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Colonoscopic resection of appendiceal endometriosis

Open AccessPublished:February 11, 2020DOI:https://doi.org/10.1016/j.vgie.2019.12.008

      Abbreviation:

      EM (endometriosis)
      Endometriosis (EM) is the presence of endometrial tissue outside the uterine cavity.
      • Gustofson R.L.
      • Kim N.
      • Liu S.
      • et al.
      Endometriosis and the appendix: a case series and comprehensive review of the literature.
      It commonly affects women of reproductive age and results in abdominal/pelvic pain and possible infertility.
      • Gustofson R.L.
      • Kim N.
      • Liu S.
      • et al.
      Endometriosis and the appendix: a case series and comprehensive review of the literature.
      Appendiceal EM is exceedingly rare; it constitutes approximately 3% of all GI EM and accounts for less than 1% of all EM cases.
      • Gupta R.
      • Singh A.K.
      • Farhat W.
      • et al.
      Appendicular endometriosis: a case report and review of literature.
      The appendiceal tip and body are the most frequent locations of involvement. An estimated 66% of cases affect the muscular and seromuscular layers of the appendix.
      • Gupta R.
      • Singh A.K.
      • Farhat W.
      • et al.
      Appendicular endometriosis: a case report and review of literature.
      Additionally, 33% of cases involve the appendiceal serosa.
      • Gupta R.
      • Singh A.K.
      • Farhat W.
      • et al.
      Appendicular endometriosis: a case report and review of literature.
      It is most often found incidentally during appendectomies or colonoscopies, being contingent on the inversion of the appendiceal orifice. Appendiceal intussusception typically manifests as the result of abnormal appendicular peristalsis arising from local irritation.
      • Tran C.
      • Sakioka J.
      • Nguyen E.
      • et al.
      An inverted appendix found on routine colonoscopy: a case report with discussion of imaging findings.
      The incidence is approximately 0.01% in patients who have undergone appendectomy, making it an extremely rare phenomenon.
      • Tran C.
      • Sakioka J.
      • Nguyen E.
      • et al.
      An inverted appendix found on routine colonoscopy: a case report with discussion of imaging findings.
      A 66-year-old woman was seen with a polypoid lesion found on screening colonoscopy in the appendiceal orifice (Fig. 1). A biopsy specimen could not be taken owing to the submucosal location of the lesion. On repeated colonoscopy, a partially inverted appendix was visualized. Possible carcinoid lesion was included in the differential diagnosis, as was a potential submucosal lesion.
      Using the double-channel therapeutic endoscope (Olympus GIF-2TH180; North Brooklyn Park, Minn, USA), we identified the appendiceal orifice and the partially inverted appendix. Ten mL Orise lifting gel (Boston Scientific, Maple Grove, Minn, USA) was injected submucosally (Fig. 2). A 2-snare technique was used in the capture and resection of the lesion. Initially, 1 snare was passed over the appendix (Fig. 3). Then, the second snare was passed over the distal portion of the partially inverted appendix (Fig. 4). Using traction, we then completely inverted the appendix into the lumen of the cecum. Once the appendix was correctly in position, the snare overlying the proximal base of the appendix was closed, and a standard polypectomy technique was used to resect the appendix. The appendix was then captured with the snare that was used for traction with the other open channel. Clips were deployed to close the defect (Fig. 5). Appendectomy was completed successfully (Video 1, available online at www.VideoGIE.og).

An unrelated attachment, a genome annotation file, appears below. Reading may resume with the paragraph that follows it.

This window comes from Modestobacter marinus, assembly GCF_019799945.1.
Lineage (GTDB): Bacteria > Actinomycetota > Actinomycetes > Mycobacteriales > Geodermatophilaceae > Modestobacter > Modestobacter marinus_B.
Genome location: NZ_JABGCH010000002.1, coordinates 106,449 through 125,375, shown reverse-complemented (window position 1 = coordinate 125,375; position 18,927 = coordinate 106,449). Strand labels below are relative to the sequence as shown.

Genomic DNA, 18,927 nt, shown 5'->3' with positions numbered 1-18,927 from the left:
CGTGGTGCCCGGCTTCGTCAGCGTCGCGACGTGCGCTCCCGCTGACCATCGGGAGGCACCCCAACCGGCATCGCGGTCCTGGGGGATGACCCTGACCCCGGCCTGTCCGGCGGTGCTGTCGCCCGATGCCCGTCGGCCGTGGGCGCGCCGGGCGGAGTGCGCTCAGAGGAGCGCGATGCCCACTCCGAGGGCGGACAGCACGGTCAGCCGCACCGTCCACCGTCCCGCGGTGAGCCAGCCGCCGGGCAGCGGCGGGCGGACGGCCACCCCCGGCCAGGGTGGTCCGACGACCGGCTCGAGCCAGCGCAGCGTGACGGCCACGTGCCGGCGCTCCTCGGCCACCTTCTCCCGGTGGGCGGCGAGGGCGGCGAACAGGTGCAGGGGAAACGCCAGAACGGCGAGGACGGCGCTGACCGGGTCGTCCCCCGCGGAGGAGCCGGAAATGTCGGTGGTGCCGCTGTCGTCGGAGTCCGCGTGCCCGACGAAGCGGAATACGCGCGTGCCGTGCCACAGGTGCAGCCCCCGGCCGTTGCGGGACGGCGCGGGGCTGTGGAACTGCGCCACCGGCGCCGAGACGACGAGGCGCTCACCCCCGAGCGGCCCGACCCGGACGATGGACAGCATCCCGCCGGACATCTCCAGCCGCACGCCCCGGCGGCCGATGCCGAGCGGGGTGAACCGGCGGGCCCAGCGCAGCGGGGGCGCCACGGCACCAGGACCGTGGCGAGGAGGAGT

Figure thumbnail gr2
      Figure 2Submucosal injection of Orise lifting gel.
      Figure thumbnail gr3
      Figure 3Deployment of the first snare over the proximal base of the appendix.
      Figure thumbnail gr4
      Figure 4Deployment of the second snare over the distal portion of the appendix.
      The gross pathologic appearance was that of an infiltrated appendix with endometrial tissue, consistent with appendiceal EM (Fig. 6). Pathologic analysis confirmed negative margins (Fig. 7). Follow-up CT did not reveal any evidence of perforation. The patient was discharged within 24 hours from the hospital.
      Figure thumbnail gr7
      Figure 7Histologic image of resected lesion consistent with appendiceal endometriosis (H&E, orig. mag. × 40).
      Appendectomies are overwhelmingly performed laparoscopically, and very few case reports have described endoscopic resection of an appendix. Some transcecal appendectomies have been performed successfully for appendicular pathologic conditions, including polyps,
      • Liu B.-R.
      • Ullah S.
      • Ye L.
      • et al.
      Endoscopic transcecal appendectomy: a novel option for the treatment of appendiceal polyps.
      although this technique requires a circumferential endoscopic full-thickness incision around the appendiceal orifice because of inadequate inversion of the appendix (Video 1, available online at www.VideoGIE.org).
      • Liu B.-R.
      • Ullah S.
      • Ye L.
      • et al.
      Endoscopic transcecal appendectomy: a novel option for the treatment of appendiceal polyps.
      ,
      • Yuan X.-L.
      • Cheung O.
      • Du J.
      • et al.
      Endoscopic transcecal appendectomy.

      Disclosure

      Dr Nieto is a consultant for Boston Scientific. All other authors disclosed no financial relationships relevant to this publication.

      Supplementary data

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